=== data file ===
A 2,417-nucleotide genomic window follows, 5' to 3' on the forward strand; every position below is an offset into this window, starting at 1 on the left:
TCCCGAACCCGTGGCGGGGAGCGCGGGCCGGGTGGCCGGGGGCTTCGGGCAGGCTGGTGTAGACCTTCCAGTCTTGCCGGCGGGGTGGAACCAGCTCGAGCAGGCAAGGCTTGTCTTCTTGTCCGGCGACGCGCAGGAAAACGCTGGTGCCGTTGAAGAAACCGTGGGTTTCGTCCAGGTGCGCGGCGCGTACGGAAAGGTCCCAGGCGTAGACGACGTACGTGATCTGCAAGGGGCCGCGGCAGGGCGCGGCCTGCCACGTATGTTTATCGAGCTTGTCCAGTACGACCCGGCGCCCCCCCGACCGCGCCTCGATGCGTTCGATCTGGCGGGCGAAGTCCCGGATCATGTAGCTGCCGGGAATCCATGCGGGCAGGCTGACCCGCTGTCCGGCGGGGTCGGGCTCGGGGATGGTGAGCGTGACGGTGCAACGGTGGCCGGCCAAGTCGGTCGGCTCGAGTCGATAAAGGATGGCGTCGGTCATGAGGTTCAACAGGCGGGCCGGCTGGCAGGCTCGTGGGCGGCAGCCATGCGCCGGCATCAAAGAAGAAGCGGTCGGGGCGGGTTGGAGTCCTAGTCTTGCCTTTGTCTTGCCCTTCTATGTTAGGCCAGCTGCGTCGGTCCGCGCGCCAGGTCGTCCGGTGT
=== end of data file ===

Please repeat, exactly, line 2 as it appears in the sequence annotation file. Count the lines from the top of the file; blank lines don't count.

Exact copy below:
TCCCGAACCCGTGGCGGGGAGCGCGGGCCGGGTGGCCGGGGGCTTCGGGCAGGCTGGTGTAGACCTTCCAGTCTTGCCGGCGGGGTGGAACCAGCTCGAGCAGGCAAGGCTTGTCTTCTTGTCCGGCGACGCGCAGGAAAACGCTGGTGCCGTTGAAGAAACCGTGGGTTTCGTCCAGGTGCGCGGCGCGTACGGAAAGGTCCCAGGCGTAGACGACGTACGTGATCTGCAAGGGGCCGCGGCAGGGCGCGGCCTGCCACGTATGTTTATCGAGCTTGTCCAGTACGACCCGGCGCCCCCCCGACCGCGCCTCGATGCGTTCGATCTGGCGGGCGAAGTCCCGGATCATGTAGCTGCCGGGAATCCATGCGGGCAGGCTGACCCGCTGTCCGGCGGGGTCGGGCTCGGGGATGGTGAGCGTGACGGTGCAACGGTGGCCGGCCAAGTCGGTCGGCTCGAGTCGATAAAGGATGGCGTCGGTCATGAGGTTCAACAGGCGGGCCGGCTGGCAGGCTCGTGGGCGGCAGCCATGCGCCGGCATCAAAGAAGAAGCGGTCGGGGCGGGTTGGAGTCCTAGTCTTGCCTTTGTCTTGCCCTTCTATGTTAGGCCAGCTGCGTCGGTCCGCGCGCCAGGTCGTCCGGTGT